Even a sophisticated statistical armamentarium doesn't by itself suffice -- e. The statistical inferences and generally outstanding essays at FO provides the great benefit of an objective, abstract model that is divorced from the gritty reality of the games themselves. So far this year, beginning with week 2 admittedly a tad early , I've had one losing week week 2, of course.
Since then, I've lost one wager a 3 team parlay with PHI picked over DAL -- a bet that, looking back at it, shouldn't have been made since I knew that Philly in Dallas that week was a "trap game". John, The only thing wrong with this is that the week when your "Sure winner" doesn't win, the whole deck of cards comes crashing down along with all the those ML Parlays you played with all those units.
If you been around sports gambling long enough you know there is NO "sure winner" no matter WHAT statistical measure says it will be. Trying to turn big ML favorites into better payouts by parlaying is a dangerous game to be playing. They have some pretty smart people working for them to make sure they don't for long. I'm not sure, but you might be me. It's not just that I go by Reno on a few other sites Magnetic Fields reference , but I'm also a huge Raiders fan and degenerate gambler.
I feel as though my identity has been stolen. Anyway, I wanted to let you know that I'd be interested in weekly gambling updates. How about a best bets of the week post on Fridays? I know that the FO staff is sensitive about gambling, so I'd also be happy to take the discussion offline. My DVOA-based system had a pretty good week against the spread, incidentally.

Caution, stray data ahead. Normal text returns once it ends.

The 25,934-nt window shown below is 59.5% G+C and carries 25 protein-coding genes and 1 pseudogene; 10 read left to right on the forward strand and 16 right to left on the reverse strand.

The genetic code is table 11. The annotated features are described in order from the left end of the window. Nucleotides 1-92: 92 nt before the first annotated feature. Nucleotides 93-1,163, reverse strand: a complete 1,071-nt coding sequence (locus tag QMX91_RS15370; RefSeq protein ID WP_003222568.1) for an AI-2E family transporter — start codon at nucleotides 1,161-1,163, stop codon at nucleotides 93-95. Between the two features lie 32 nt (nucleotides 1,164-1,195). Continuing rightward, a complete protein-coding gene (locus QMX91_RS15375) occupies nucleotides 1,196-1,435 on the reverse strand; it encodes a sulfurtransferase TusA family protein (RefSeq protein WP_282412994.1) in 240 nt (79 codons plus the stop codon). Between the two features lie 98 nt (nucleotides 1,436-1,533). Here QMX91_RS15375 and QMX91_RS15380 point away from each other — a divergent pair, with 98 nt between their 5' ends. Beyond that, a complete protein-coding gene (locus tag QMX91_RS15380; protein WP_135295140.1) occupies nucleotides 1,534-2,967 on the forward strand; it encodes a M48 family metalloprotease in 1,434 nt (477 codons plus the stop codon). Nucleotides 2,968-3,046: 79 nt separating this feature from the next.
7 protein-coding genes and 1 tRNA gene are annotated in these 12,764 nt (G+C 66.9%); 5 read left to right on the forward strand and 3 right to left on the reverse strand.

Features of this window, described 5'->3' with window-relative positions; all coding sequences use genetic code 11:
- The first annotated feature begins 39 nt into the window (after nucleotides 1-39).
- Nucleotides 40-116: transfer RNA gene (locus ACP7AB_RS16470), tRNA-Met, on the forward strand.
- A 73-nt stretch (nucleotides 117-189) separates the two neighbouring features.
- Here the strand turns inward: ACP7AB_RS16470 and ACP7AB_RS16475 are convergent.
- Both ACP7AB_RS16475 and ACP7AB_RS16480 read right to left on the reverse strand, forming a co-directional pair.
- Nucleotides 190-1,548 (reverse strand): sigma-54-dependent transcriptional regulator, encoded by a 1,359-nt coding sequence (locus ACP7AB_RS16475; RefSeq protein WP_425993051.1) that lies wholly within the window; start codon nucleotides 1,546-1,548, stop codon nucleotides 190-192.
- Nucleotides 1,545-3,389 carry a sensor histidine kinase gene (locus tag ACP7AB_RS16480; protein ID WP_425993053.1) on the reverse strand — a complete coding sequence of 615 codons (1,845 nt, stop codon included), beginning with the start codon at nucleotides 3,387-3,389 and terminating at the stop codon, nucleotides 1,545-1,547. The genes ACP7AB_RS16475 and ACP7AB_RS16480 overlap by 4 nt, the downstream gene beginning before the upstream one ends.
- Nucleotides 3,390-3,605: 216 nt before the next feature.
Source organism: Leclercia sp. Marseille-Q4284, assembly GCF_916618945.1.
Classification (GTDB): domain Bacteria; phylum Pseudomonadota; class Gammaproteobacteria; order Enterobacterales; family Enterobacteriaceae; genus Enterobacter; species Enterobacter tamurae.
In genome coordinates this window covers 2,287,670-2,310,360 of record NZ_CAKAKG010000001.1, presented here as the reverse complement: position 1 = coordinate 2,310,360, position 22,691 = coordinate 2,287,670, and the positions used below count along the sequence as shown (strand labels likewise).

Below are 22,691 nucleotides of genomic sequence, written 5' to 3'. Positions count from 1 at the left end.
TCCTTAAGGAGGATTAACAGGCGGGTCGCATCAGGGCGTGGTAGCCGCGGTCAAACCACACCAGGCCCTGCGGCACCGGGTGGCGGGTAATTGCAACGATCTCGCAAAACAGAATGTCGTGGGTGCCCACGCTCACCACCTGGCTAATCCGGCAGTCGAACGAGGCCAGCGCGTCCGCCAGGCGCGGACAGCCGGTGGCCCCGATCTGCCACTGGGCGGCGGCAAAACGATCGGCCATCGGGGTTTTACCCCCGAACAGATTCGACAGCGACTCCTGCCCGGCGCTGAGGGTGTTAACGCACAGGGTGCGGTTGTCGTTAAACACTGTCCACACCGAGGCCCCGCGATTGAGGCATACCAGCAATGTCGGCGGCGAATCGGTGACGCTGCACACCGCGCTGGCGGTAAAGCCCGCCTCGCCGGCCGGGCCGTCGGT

The best bets were:. Chicago -3 2. Seattle -9 4. Pittsburgh -3 7. Cincy -3 8. These bets went A couple of things it got wrong were through no fault of its own; DVOA didn't know that Hines and Roethlisberger were out, for example, but if you'd exercised a bit of common sense you wouldn't have been steered wrong.
I only just began tracking results this week, as up until now DVOA numbers fluctuate wildly. This week, we were overall, best bets. We were picking upsets if you include Carolina, which opened as a 1-point underdog. Otherwise, on upsets Giants and Browns. Of course Budman is correct in there are no "sure" bets and over a long enough stretch several things are certain to happen: 1 a run of just plain bad luck big favorites losing, for example ; 2 just as Budman suggests, one or more weeks were the interlocked wagers built on one or two hypothesized victors result in large losses.
So, one has to be prepared for both eventualities. This is partly a deep-pockets issue; partly an emotional issue one has to be prepared for such occasional losses ; and partly an issue of money management -- of not risking too much in any one week in relation to the pool of money available for wagering.
There is also the danger that one is having what economists call "a random walk" -- an above average performance that in fact has nothing to do with the reasons one thinks are responsible for the success e. Of the three factors I mention, the deep pockets issue may be the most important -- assuming one's approach to the other two is reasonable. After all, this is one of the areas of gambling where skill actually makes a difference and where it is known to be possible to generate above average results.